***This is part 2 of an ongoing series I am doing here at Carryonmyheart.com; you can find part 1 here.
Anxiety is defined as an abnormal and overwhelming sense of apprehension and fears often marked by physical signs (such as tension, sweating, and increased pulse rate), doubt concerning the reality and nature of the threat, and self-doubt about one’s capacity to cope with it. –Merriam-Webster online dictionary
The core of anxiety is found in the last sentence of Merriam-Webster’s definition – Self-doubt about one’s ability to cope with it.
Torn in 2 Directions
The Greek word Merimnao, found in several verses within the New Testament of the Bible, including Philippians 4:6, be anxious for nothing – It has a meaning of being pulled apart.
Merimnao: part, as opposed to the whole; drawn in opposite directions, divided into parts.
Anxiety is most definitely a pulling in two different directions. It is standing on the tightrope between hope and panic and feeling that, at any moment, I could fall into the latter. It is the overwhelming trepidation that says impending doom is near; all the while, the opposing voice of truth and sanity explains you’re fine.
Anxiety is a dividing and pulling between the truth we know and our emotions that take over. Every day, we choose between fear and faith, trust over worry, and as the dictionary’s definition explains, it is self-doubt that fuels anxiety.
This is precisely where my story begins.
For a very long time, I didn’t have a name for it. I just knew something wasn’t right.
From some of my earliest memories, I was afraid.
Several things terrified me as a girl, including heights, death, and the dark. Many children have fears. However, mine loomed far more prominent than simple childhood apprehension. I worried obsessively about things an eight-year-old shouldn’t have been concerned with.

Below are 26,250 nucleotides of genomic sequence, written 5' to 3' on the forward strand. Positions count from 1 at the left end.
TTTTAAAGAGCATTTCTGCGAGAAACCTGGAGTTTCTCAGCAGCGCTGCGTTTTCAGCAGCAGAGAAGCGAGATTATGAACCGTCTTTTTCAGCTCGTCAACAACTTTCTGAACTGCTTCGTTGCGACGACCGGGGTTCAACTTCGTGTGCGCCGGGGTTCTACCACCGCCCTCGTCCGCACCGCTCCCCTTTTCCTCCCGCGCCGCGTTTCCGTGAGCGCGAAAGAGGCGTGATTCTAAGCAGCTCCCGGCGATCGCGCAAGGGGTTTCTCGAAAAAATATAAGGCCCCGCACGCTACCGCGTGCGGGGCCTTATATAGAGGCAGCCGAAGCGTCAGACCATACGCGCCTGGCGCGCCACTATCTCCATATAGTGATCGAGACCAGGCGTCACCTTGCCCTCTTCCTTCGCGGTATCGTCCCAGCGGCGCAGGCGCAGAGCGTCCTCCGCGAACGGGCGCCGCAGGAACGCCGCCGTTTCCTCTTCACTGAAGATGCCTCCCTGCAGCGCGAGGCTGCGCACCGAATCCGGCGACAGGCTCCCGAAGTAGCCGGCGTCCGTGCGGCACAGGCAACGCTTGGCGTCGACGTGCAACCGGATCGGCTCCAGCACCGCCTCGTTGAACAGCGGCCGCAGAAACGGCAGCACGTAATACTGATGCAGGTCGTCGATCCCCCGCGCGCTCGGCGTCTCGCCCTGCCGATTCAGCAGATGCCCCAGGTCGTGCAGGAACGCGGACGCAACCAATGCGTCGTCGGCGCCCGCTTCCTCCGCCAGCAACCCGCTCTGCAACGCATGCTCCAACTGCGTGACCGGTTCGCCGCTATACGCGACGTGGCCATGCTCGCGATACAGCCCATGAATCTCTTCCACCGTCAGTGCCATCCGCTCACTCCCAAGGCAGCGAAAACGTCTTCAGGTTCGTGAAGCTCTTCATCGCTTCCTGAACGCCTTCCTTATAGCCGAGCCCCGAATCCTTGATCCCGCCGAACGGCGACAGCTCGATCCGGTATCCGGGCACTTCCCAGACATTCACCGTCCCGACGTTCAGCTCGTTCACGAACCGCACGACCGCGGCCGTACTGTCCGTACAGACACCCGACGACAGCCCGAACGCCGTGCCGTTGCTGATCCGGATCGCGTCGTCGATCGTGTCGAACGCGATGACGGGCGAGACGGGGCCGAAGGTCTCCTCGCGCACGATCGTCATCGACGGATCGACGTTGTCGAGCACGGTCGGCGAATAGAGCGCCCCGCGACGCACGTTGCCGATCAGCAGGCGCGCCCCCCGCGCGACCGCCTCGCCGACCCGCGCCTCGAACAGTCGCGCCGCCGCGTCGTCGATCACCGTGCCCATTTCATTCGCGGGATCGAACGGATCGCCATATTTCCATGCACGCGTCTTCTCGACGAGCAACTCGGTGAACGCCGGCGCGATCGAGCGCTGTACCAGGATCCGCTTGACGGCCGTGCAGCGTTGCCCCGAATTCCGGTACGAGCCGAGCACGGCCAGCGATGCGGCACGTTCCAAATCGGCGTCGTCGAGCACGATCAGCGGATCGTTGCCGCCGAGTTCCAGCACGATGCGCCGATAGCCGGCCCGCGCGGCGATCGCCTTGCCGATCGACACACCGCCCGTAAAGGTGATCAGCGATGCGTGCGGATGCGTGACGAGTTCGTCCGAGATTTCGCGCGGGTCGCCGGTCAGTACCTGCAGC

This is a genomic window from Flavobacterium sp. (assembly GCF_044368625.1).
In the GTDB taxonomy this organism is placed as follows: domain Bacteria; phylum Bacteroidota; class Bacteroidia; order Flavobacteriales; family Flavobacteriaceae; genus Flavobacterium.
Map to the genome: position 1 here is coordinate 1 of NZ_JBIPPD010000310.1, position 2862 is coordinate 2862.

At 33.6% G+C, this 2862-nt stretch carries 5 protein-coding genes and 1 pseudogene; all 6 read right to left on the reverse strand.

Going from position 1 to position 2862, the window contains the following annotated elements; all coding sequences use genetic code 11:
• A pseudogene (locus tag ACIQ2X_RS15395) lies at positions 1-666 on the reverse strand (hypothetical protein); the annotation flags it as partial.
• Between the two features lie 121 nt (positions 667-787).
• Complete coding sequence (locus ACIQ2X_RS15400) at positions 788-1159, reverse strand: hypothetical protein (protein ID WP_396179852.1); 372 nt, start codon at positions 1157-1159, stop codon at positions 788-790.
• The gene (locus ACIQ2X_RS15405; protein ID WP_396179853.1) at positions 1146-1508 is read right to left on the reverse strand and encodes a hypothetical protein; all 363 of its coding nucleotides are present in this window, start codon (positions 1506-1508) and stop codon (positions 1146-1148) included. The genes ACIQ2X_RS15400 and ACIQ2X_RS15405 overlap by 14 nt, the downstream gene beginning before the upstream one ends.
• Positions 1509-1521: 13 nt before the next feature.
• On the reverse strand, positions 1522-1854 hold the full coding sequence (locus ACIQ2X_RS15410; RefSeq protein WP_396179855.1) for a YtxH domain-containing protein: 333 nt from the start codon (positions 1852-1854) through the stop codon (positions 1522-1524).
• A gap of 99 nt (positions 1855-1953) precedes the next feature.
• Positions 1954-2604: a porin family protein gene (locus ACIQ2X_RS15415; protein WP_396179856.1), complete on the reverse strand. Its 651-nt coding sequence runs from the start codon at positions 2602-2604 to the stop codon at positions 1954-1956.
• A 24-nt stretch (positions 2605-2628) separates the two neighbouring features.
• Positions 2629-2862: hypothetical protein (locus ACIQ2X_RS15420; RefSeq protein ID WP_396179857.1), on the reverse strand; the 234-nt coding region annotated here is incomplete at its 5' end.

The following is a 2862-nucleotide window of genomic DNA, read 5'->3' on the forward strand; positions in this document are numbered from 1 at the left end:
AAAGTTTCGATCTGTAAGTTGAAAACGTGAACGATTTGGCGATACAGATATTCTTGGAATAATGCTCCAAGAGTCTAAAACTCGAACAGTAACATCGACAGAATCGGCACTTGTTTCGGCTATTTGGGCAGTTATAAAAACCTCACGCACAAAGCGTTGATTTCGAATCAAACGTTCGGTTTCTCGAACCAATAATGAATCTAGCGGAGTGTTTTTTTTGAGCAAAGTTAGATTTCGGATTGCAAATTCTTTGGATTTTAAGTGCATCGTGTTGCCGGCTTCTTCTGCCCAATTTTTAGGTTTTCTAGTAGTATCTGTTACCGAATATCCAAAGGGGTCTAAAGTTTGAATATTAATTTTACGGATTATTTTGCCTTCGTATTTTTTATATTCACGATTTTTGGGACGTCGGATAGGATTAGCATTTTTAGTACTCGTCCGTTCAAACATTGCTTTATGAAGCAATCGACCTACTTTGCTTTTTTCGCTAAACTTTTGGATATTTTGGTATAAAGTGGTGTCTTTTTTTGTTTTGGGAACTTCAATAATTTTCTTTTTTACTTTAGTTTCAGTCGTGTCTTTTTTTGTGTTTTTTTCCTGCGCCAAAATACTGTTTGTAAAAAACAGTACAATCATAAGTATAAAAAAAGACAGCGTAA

I have vivid memories of sweating profusely as I crouched on the floor of our car, positive we were moments from death because we were driving over a high bridge.
As a young girl, I went through a phase where I was sure I was going to die because I was too skinny since I could see my ribs. Images of my body simply giving up and my heart stopping bombarded me. My mom would tell me to eat more if I was worried and explained I would be fine, but I struggled to believe her.
I also suffered from severe migraines as a child and into my teenage years. I have wondered if they were partly due to the stress I endured from fear.
As a child, there was no practical reason for my phobias; this was simply a part of who I was. Aside from my fearfulness, I was a happy child. My parents tried reassuring me when I feared nothing terrible would happen…
Until it did.
Where fear becomes reality
When I was ten, my oldest brother died in a car accident. He was 17, a senior in high school, and he died only three months before his 18th birthday.
Gazing backward over the layers of time since his passing, I see now that he was just a baby, only two years older than my son currently is. A life that had so many possibilities cut short.
Losing my big brother exasperated my worries and made the fear I struggled with seem insurmountable.